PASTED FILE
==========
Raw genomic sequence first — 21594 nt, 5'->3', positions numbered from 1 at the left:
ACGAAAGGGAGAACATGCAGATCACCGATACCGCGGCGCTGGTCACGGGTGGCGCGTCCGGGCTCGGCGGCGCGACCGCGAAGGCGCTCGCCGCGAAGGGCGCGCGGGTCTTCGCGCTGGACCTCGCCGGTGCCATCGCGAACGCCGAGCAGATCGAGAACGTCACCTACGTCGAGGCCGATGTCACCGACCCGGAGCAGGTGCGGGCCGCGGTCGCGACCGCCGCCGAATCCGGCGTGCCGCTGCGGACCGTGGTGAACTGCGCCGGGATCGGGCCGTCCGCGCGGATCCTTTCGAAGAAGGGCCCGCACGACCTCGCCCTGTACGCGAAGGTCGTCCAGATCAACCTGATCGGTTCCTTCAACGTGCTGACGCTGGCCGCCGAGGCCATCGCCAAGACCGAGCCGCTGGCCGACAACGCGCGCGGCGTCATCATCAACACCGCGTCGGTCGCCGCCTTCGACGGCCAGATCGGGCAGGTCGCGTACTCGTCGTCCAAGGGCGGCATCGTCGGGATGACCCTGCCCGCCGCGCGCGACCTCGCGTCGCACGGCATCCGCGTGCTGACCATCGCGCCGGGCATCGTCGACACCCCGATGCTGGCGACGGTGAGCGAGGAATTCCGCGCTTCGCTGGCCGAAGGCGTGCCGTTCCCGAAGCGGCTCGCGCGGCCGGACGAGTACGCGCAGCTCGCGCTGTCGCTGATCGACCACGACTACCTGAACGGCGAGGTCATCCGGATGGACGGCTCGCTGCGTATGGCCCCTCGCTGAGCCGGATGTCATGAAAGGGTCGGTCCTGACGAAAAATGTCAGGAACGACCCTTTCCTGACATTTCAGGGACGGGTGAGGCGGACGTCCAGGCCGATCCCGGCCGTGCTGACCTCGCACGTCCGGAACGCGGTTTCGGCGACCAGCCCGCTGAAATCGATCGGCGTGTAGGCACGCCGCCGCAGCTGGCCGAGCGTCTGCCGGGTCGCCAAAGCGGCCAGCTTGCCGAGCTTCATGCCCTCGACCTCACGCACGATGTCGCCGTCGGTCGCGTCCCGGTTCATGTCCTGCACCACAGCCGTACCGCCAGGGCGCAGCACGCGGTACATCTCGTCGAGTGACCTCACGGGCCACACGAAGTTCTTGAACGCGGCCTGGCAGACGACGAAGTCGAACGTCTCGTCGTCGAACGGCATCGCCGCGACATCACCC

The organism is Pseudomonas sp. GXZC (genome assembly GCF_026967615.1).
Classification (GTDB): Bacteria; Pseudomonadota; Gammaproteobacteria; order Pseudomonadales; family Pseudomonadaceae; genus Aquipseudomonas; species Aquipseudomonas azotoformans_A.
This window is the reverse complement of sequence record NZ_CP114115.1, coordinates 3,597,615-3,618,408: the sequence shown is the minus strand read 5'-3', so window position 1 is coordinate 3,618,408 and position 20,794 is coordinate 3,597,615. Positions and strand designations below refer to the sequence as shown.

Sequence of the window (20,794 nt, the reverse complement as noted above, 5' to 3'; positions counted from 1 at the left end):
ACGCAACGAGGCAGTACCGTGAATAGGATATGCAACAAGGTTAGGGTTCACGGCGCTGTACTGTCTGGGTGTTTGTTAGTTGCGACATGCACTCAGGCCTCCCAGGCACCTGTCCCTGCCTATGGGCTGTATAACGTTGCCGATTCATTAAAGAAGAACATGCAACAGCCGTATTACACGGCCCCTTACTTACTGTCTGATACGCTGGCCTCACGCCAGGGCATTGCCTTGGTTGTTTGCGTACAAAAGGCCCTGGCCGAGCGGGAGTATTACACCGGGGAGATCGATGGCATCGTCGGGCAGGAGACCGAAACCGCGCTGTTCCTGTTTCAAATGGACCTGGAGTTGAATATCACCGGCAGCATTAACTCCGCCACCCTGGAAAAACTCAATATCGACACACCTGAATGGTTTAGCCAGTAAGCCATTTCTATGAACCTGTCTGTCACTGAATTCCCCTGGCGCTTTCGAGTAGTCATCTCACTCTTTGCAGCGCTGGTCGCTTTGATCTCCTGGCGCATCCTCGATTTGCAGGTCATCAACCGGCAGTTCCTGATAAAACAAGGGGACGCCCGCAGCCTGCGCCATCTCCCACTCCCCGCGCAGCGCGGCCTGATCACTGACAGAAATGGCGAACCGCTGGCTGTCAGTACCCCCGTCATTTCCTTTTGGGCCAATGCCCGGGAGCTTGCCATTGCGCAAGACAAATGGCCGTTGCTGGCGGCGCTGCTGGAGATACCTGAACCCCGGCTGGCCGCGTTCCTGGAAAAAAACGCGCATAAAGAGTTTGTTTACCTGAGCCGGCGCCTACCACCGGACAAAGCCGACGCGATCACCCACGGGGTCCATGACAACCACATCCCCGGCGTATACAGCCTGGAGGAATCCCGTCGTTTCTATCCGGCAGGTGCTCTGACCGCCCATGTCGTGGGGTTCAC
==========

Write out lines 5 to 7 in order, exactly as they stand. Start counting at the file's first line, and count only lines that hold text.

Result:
This window is the reverse complement of sequence record NZ_CP114115.1, coordinates 3,597,615-3,618,408: the sequence shown is the minus strand read 5'-3', so window position 1 is coordinate 3,618,408 and position 20,794 is coordinate 3,597,615. Positions and strand designations below refer to the sequence as shown.

Sequence of the window (20,794 nt, the reverse complement as noted above, 5' to 3'; positions counted from 1 at the left end):
ACGCAACGAGGCAGTACCGTGAATAGGATATGCAACAAGGTTAGGGTTCACGGCGCTGTACTGTCTGGGTGTTTGTTAGTTGCGACATGCACTCAGGCCTCCCAGGCACCTGTCCCTGCCTATGGGCTGTATAACGTTGCCGATTCATTAAAGAAGAACATGCAACAGCCGTATTACACGGCCCCTTACTTACTGTCTGATACGCTGGCCTCACGCCAGGGCATTGCCTTGGTTGTTTGCGTACAAAAGGCCCTGGCCGAGCGGGAGTATTACACCGGGGAGATCGATGGCATCGTCGGGCAGGAGACCGAAACCGCGCTGTTCCTGTTTCAAATGGACCTGGAGTTGAATATCACCGGCAGCATTAACTCCGCCACCCTGGAAAAACTCAATATCGACACACCTGAATGGTTTAGCCAGTAAGCCATTTCTATGAACCTGTCTGTCACTGAATTCCCCTGGCGCTTTCGAGTAGTCATCTCACTCTTTGCAGCGCTGGTCGCTTTGATCTCCTGGCGCATCCTCGATTTGCAGGTCATCAACCGGCAGTTCCTGATAAAACAAGGGGACGCCCGCAGCCTGCGCCATCTCCCACTCCCCGCGCAGCGCGGCCTGATCACTGACAGAAATGGCGAACCGCTGGCTGTCAGTACCCCCGTCATTTCCTTTTGGGCCAATGCCCGGGAGCTTGCCATTGCGCAAGACAAATGGCCGTTGCTGGCGGCGCTGCTGGAGATACCTGAACCCCGGCTGGCCGCGTTCCTGGAAAAAAACGCGCATAAAGAGTTTGTTTACCTGAGCCGGCGCCTACCACCGGACAAAGCCGACGCGATCACCCACGGGGTCCATGACAACCACATCCCCGGCGTATACAGCCTGGAGGAATCCCGTCGTTTCTATCCGGCAGGTGCTCTGACCGCCCATGTCGTGGGGTTCAC